British Columbia

Climate change disasters in B.C. likely to increase if industrial logging continues unchecked: report

A report commissioned by Sierra Club B.C. says keeping healthy, mature forests safe from industrial logging will help protect the province from catastrophic flooding, wildfires, droughts and heat waves caused by climate change.

Sierra Club B.C. says province ‘blind’ to climate change risks from current logging practices

A river runs through a rainforest valley with mountains in the background.
An aerial photograph of the Nahmint Valley outside Port Alberni, B.C., shows protected old growth groves along the water and replanted hillsides that were previously logged. (Chris Corday/CBC)

A report commissioned by Sierra Club B.C. says keeping healthy, mature forests safe from industrial logging will help protect the province from catastrophic flooding, wildfires, droughts and heat waves caused by climate change.

The report, released publicly Monday morning and authored by Peter Wood, who holds a PhD in Forestry at the University of Toronto, is the latest push from conservationists to spur the province into swift action in providing increased protection for what remains of B.C.'s biodiverse forests.

"Old intact forests act as a moderating influence on the landscape, supporting ecosystem function and resilience, and lowering risk to surrounding communities," Wood said in a release from Sierra Club B.C.

Wood has built a career working on the impacts of sustainable forest management certification in Canada.

A person stands at the bottom of a very large western redcedar tree in a forest.
TJ Watt, an activist with the Ancient Forest Alliance, admires an old-growth yellow cedar in the Fairy Creek watershed. (TJ Watt)

His report, entitled Intact Forests, Safe Communities, says at least nine of 15 climate risks assessed by the province in 2019 — such as increased wildfires, drought and landslides — are influenced by industrial logging.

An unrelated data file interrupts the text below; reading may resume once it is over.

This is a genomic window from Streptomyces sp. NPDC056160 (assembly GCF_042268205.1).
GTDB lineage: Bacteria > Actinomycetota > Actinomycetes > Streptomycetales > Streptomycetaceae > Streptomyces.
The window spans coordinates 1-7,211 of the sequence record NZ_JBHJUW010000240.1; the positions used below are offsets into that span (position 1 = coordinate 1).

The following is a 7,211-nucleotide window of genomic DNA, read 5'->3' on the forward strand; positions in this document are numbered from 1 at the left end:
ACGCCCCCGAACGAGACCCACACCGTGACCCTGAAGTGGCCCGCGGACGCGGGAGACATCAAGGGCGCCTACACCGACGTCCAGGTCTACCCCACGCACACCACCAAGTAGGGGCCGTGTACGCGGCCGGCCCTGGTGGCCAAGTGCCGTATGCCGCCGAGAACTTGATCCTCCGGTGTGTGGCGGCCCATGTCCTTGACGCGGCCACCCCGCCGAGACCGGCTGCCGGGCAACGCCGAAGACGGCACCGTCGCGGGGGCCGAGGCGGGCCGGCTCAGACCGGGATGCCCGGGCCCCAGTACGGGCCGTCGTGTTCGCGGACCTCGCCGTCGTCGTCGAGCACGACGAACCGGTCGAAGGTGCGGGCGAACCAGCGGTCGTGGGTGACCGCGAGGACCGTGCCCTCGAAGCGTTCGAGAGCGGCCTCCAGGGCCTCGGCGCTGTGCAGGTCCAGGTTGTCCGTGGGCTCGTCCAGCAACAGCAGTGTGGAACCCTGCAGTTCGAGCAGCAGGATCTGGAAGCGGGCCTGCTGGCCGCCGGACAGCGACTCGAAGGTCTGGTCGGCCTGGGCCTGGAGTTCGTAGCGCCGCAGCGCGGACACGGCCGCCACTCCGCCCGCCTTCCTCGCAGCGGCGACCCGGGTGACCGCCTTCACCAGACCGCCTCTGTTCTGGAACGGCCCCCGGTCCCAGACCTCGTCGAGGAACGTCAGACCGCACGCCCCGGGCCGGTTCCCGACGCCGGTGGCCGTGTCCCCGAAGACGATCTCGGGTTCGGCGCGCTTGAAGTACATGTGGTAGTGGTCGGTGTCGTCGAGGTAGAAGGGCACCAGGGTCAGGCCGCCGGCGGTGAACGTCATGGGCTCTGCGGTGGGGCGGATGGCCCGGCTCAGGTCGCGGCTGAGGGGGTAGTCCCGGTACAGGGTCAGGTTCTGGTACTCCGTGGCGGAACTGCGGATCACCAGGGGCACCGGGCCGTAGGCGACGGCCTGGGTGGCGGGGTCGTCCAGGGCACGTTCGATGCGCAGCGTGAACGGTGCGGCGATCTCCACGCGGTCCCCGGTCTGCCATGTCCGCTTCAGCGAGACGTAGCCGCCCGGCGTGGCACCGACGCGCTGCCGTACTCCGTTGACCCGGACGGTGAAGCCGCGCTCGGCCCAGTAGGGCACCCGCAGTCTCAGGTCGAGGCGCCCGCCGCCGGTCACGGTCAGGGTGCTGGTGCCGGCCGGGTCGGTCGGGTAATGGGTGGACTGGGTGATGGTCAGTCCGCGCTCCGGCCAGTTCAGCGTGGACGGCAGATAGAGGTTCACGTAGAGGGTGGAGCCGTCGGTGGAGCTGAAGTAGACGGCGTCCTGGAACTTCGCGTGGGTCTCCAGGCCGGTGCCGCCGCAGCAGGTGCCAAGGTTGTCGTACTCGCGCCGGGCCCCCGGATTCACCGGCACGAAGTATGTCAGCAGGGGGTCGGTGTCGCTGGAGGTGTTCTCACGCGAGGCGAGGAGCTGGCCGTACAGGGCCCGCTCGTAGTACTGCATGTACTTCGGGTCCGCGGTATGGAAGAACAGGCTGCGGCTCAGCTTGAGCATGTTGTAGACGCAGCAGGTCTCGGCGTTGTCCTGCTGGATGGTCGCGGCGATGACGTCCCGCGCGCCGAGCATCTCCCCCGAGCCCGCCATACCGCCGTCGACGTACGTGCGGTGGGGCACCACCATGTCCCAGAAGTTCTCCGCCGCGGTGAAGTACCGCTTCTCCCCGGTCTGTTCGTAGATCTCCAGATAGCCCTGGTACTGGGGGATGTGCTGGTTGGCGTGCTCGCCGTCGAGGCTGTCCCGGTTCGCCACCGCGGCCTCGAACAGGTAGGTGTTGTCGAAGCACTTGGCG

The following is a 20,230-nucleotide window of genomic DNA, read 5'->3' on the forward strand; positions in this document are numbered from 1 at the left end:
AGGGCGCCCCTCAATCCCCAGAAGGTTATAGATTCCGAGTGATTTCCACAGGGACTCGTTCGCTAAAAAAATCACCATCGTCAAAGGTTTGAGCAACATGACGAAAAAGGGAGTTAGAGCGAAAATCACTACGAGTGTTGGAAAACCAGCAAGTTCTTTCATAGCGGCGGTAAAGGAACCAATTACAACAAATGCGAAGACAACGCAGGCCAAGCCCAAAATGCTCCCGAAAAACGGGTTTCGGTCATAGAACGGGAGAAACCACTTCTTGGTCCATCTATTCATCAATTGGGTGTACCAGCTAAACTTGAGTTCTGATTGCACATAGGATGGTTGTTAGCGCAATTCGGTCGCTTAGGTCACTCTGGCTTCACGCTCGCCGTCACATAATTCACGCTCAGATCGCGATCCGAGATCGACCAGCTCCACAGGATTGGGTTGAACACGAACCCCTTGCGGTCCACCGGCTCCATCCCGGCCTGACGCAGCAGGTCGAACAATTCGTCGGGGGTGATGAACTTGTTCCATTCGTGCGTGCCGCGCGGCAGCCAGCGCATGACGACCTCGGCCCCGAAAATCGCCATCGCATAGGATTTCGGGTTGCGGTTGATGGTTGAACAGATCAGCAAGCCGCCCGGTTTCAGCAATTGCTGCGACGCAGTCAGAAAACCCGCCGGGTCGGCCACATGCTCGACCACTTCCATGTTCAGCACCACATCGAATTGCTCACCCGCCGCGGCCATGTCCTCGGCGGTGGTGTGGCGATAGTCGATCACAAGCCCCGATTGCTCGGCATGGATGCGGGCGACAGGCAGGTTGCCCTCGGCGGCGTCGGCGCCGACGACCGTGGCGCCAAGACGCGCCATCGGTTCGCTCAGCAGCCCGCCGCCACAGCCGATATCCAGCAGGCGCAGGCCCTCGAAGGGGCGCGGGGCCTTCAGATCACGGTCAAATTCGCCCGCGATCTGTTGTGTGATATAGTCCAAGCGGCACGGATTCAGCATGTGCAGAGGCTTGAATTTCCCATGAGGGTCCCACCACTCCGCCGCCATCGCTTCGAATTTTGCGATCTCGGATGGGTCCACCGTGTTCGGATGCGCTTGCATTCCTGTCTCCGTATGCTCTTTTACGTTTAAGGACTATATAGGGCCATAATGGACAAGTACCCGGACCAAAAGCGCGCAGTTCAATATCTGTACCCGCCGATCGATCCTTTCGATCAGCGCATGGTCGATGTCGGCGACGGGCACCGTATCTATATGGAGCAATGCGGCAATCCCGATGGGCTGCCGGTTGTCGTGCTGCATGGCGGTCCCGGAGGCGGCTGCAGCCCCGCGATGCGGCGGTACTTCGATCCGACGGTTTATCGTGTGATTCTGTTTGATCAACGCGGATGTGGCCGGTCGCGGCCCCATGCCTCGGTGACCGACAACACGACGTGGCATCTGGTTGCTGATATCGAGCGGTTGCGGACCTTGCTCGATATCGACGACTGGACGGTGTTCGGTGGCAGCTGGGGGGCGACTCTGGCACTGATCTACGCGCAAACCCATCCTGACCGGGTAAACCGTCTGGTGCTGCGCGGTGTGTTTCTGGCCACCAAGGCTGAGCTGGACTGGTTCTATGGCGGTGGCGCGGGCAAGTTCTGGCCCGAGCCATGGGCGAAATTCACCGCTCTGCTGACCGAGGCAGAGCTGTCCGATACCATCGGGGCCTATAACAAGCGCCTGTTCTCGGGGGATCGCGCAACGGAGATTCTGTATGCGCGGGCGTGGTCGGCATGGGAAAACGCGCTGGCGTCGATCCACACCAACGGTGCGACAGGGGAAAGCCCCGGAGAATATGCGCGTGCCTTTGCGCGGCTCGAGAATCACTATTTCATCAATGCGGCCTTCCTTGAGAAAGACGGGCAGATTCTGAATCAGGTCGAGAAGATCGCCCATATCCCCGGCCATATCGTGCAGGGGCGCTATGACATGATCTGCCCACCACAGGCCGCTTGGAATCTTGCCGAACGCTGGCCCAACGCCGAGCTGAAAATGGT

It says the province has not considered the ways that logging could worsen catastrophic events from climate change, presenting "a major blind spot that could undermine the effectiveness of the province's response to global heating."

According to the report, forests with large old trees have dense canopies, thick tough bark, extensive roots systems and space between them, which helps prevent the spread of forest fires, landslides, and flooding — along with protecting water sources.

An infographic illustration shows a forest with a river in the middle with fish in it, with a headline at top that reads Intact Forests, Safe Communities.
An infographic created by Sierra Club B.C. for its Intact Forests, Safe Communities report, which says intact forests can help mitigate the consequences of climate change. (Mya Van Woudenberg/Sierra Club BC)

It also says that dead branches and slash materials left in clear-cuts with no canopy can act as fuel for wildfires and that second-growth forests aren't as resilient against wildfires due to the thinner bark on trees and proximity to one another.